On this episode of The Voice, UUP President Fred Kowal talks with former Rhode Island Congressman Patrick J. Kennedy, who for decades has been a champion for mental health equity and combatting substance abuse—and is recognized as one of the nation's most respected voices on mental health equity, parity, addiction and recovery.
Kennedy—the son of Sen. Ted Kennedy and nephew of President John F. Kennedy and Sen. Robert F. Kennedy—talks about his efforts to bring about more understanding and acceptance of people with mental illness, substance abuse issues and other brain disorders.
Kowal and Kennedy discuss how the Mental Health Parity and Addiction Equity Act of 2008 came to be and where things are now, 15 years after the groundbreaking law was approved.
Kennedy talks about his struggles with addiction and his recovery (he's been sober since 2011, after years of addictions to alcohol and prescription pain medications). He left Congress in 2011.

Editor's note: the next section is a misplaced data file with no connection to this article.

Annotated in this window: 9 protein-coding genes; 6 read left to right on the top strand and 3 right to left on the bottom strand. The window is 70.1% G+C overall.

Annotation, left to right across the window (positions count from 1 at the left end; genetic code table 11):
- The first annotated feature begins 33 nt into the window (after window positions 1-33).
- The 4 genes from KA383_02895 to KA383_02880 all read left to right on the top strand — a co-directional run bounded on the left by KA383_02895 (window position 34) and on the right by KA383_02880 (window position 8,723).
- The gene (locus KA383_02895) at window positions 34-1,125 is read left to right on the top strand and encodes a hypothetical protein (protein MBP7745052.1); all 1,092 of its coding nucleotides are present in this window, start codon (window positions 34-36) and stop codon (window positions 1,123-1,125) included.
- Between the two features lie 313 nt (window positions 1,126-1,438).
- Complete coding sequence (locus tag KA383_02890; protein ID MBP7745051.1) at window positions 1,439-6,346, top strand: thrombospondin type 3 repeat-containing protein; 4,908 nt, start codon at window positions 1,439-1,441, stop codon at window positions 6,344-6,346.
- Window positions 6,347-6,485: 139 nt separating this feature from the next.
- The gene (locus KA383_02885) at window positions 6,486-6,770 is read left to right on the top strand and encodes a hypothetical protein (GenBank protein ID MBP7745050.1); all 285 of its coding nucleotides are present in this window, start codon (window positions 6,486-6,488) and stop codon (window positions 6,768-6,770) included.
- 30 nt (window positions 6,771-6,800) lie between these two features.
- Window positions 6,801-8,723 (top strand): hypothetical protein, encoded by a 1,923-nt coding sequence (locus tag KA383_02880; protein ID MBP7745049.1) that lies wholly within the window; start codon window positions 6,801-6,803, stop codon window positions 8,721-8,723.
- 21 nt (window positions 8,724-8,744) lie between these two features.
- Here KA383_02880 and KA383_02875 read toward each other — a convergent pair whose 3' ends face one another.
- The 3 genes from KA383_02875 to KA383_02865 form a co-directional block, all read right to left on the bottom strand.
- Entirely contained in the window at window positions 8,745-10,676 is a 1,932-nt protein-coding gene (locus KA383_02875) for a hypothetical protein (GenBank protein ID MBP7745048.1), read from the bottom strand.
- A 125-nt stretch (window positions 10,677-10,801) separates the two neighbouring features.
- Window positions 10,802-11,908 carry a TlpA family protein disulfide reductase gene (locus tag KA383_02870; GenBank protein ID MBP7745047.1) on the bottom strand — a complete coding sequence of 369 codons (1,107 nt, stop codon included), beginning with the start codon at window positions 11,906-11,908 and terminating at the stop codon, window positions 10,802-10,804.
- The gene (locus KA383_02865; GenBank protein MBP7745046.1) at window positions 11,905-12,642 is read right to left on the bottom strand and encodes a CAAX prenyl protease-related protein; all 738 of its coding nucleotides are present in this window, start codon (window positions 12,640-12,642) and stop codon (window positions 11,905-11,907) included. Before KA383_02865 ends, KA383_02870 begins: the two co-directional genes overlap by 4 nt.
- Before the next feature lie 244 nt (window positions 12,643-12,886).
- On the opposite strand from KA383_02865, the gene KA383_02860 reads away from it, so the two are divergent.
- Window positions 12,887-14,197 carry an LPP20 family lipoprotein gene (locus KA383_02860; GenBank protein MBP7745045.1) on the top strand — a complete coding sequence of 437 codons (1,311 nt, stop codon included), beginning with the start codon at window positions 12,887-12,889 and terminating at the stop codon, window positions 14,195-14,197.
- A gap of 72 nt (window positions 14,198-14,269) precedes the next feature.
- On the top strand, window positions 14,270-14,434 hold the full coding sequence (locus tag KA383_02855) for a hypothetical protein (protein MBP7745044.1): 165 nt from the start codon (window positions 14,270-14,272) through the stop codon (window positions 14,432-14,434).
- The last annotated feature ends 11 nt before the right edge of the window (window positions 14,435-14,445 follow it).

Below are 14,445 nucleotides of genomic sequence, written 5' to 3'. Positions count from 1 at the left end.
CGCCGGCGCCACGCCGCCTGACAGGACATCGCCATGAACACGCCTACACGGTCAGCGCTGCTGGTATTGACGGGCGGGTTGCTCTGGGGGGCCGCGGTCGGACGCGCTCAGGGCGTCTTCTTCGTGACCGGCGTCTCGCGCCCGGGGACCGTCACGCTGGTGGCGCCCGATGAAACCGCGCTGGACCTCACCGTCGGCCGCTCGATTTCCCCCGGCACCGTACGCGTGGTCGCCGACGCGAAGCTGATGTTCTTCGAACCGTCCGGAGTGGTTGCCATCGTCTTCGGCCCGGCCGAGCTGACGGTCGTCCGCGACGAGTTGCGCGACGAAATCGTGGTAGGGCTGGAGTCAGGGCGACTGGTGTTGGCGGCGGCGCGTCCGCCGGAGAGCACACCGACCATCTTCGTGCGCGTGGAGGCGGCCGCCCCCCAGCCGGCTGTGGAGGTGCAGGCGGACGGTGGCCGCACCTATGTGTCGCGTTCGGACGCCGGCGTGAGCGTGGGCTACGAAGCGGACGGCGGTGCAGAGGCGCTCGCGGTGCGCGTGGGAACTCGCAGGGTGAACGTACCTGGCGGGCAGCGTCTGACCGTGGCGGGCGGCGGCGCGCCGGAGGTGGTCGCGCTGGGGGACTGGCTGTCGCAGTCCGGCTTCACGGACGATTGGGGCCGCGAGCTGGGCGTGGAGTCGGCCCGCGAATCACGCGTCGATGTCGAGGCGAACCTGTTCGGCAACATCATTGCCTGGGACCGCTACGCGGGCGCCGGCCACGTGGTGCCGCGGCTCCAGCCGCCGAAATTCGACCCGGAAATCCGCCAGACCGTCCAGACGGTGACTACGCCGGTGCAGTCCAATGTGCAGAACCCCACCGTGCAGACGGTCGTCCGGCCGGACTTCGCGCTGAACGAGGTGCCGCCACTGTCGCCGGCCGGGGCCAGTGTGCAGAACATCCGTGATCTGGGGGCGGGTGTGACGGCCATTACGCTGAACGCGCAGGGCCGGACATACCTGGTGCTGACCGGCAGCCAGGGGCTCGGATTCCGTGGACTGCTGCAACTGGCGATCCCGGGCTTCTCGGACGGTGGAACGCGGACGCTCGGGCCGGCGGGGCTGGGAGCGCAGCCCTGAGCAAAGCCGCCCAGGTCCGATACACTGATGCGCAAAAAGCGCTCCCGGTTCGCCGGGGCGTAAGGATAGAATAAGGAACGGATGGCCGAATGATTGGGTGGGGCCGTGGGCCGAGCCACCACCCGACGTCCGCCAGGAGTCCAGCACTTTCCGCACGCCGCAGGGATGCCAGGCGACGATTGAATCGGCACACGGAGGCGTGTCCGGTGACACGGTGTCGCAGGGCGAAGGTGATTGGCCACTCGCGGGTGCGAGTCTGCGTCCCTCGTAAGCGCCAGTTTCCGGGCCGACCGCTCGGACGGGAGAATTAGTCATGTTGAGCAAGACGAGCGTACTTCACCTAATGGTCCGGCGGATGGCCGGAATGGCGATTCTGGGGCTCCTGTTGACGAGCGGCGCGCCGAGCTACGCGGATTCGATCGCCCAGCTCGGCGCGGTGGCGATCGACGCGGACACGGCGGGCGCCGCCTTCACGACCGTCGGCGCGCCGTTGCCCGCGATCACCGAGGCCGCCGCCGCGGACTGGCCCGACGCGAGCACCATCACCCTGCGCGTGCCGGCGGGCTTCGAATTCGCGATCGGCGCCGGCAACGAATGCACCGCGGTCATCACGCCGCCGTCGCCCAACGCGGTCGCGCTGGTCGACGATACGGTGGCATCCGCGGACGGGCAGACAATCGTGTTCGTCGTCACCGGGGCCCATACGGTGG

He also discusses about his 2015 book, "A Common Struggle," and how his family has dealt with decades of generational trauma.
Kennedy founded the nonprofit Kennedy Forum in 2013, with a mission to lead a national dialogue to systemically reform America’s health care system by advancing evidence-based practices, policies and programming to prevent and treat mental health and addiction disorders.
He’s the founder of DontDenyMe.org, a parity rights information resource, and a co-founder of Psych Hub, the world’s most comprehensive online learning platform on mental health, substance abuse and suicide prevention. He's also a co-founder of One Mind, an organization that pushes for greater global investment in brain research.
For more information about Kennedy's work, check out his website at patrickjkennedy.net.